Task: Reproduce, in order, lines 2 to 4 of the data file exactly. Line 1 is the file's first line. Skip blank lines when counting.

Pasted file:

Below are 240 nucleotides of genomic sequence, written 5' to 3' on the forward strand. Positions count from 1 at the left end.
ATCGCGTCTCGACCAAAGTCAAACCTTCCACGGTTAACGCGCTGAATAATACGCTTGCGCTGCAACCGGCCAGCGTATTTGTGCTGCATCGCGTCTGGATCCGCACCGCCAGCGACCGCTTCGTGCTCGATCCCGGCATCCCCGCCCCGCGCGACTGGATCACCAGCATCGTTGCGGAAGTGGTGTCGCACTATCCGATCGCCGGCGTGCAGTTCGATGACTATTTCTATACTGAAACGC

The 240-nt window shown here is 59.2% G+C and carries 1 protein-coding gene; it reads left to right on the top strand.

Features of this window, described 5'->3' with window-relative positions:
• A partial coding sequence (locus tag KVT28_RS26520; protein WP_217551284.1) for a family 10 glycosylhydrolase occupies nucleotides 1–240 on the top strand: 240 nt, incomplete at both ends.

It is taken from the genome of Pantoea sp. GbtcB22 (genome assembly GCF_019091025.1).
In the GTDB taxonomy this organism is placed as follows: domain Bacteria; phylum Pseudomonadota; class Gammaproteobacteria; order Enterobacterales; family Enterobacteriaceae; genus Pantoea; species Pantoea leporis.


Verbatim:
ATCGCGTCTCGACCAAAGTCAAACCTTCCACGGTTAACGCGCTGAATAATACGCTTGCGCTGCAACCGGCCAGCGTATTTGTGCTGCATCGCGTCTGGATCCGCACCGCCAGCGACCGCTTCGTGCTCGATCCCGGCATCCCCGCCCCGCGCGACTGGATCACCAGCATCGTTGCGGAAGTGGTGTCGCACTATCCGATCGCCGGCGTGCAGTTCGATGACTATTTCTATACTGAAACGC

The 240-nt window shown here is 59.2% G+C and carries 1 protein-coding gene; it reads left to right on the top strand.

Features of this window, described 5'->3' with window-relative positions: